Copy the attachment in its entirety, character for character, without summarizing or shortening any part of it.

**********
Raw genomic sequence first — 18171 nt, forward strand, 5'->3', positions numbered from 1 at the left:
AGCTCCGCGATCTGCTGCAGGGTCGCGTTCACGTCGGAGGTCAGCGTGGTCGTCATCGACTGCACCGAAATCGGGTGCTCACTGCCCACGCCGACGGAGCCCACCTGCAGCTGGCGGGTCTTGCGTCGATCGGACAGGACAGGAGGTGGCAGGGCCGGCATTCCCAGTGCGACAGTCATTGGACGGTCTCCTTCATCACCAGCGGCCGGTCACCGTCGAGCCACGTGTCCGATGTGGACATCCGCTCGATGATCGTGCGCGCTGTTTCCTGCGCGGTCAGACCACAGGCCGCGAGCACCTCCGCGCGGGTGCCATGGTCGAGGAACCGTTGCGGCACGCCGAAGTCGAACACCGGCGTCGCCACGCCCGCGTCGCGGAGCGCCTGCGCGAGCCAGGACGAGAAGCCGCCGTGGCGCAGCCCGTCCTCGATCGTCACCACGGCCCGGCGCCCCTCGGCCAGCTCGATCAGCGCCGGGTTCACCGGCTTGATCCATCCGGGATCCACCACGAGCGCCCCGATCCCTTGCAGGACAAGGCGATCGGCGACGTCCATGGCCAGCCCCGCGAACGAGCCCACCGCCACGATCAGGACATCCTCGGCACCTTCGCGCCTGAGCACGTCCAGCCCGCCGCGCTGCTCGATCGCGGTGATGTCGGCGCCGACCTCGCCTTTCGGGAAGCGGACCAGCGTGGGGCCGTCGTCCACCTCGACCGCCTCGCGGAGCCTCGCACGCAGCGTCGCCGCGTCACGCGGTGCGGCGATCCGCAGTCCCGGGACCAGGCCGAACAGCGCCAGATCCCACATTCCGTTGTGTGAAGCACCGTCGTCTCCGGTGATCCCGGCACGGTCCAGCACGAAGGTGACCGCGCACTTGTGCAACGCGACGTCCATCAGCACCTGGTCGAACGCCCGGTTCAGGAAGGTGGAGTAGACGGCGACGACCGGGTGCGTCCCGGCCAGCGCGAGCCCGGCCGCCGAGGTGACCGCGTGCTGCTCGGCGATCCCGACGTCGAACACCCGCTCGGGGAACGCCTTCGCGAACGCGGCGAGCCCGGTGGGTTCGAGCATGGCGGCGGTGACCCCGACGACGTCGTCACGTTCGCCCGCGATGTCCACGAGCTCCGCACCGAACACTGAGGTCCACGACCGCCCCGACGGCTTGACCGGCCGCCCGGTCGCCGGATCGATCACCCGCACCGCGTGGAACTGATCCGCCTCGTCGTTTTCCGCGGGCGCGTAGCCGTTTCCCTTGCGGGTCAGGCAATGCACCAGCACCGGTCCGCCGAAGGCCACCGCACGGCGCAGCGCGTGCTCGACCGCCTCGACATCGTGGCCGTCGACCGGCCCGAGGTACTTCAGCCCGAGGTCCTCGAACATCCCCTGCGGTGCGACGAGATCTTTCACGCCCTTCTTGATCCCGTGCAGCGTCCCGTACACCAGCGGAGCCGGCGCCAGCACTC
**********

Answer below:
Raw genomic sequence first — 18171 nt, forward strand, 5'->3', positions numbered from 1 at the left:
AGCTCCGCGATCTGCTGCAGGGTCGCGTTCACGTCGGAGGTCAGCGTGGTCGTCATCGACTGCACCGAAATCGGGTGCTCACTGCCCACGCCGACGGAGCCCACCTGCAGCTGGCGGGTCTTGCGTCGATCGGACAGGACAGGAGGTGGCAGGGCCGGCATTCCCAGTGCGACAGTCATTGGACGGTCTCCTTCATCACCAGCGGCCGGTCACCGTCGAGCCACGTGTCCGATGTGGACATCCGCTCGATGATCGTGCGCGCTGTTTCCTGCGCGGTCAGACCACAGGCCGCGAGCACCTCCGCGCGGGTGCCATGGTCGAGGAACCGTTGCGGCACGCCGAAGTCGAACACCGGCGTCGCCACGCCCGCGTCGCGGAGCGCCTGCGCGAGCCAGGACGAGAAGCCGCCGTGGCGCAGCCCGTCCTCGATCGTCACCACGGCCCGGCGCCCCTCGGCCAGCTCGATCAGCGCCGGGTTCACCGGCTTGATCCATCCGGGATCCACCACGAGCGCCCCGATCCCTTGCAGGACAAGGCGATCGGCGACGTCCATGGCCAGCCCCGCGAACGAGCCCACCGCCACGATCAGGACATCCTCGGCACCTTCGCGCCTGAGCACGTCCAGCCCGCCGCGCTGCTCGATCGCGGTGATGTCGGCGCCGACCTCGCCTTTCGGGAAGCGGACCAGCGTGGGGCCGTCGTCCACCTCGACCGCCTCGCGGAGCCTCGCACGCAGCGTCGCCGCGTCACGCGGTGCGGCGATCCGCAGTCCCGGGACCAGGCCGAACAGCGCCAGATCCCACATTCCGTTGTGTGAAGCACCGTCGTCTCCGGTGATCCCGGCACGGTCCAGCACGAAGGTGACCGCGCACTTGTGCAACGCGACGTCCATCAGCACCTGGTCGAACGCCCGGTTCAGGAAGGTGGAGTAGACGGCGACGACCGGGTGCGTCCCGGCCAGCGCGAGCCCGGCCGCCGAGGTGACCGCGTGCTGCTCGGCGATCCCGACGTCGAACACCCGCTCGGGGAACGCCTTCGCGAACGCGGCGAGCCCGGTGGGTTCGAGCATGGCGGCGGTGACCCCGACGACGTCGTCACGTTCGCCCGCGATGTCCACGAGCTCCGCACCGAACACTGAGGTCCACGACCGCCCCGACGGCTTGACCGGCCGCCCGGTCGCCGGATCGATCACCCGCACCGCGTGGAACTGATCCGCCTCGTCGTTTTCCGCGGGCGCGTAGCCGTTTCCCTTGCGGGTCAGGCAATGCACCAGCACCGGTCCGCCGAAGGCCACCGCACGGCGCAGCGCGTGCTCGACCGCCTCGACATCGTGGCCGTCGACCGGCCCGAGGTACTTCAGCCCGAGGTCCTCGAACATCCCCTGCGGTGCGACGAGATCTTTCACGCCCTTCTTGATCCCGTGCAGCGTCCCGTACACCAGCGGAGCCGGCGCCAGCACTC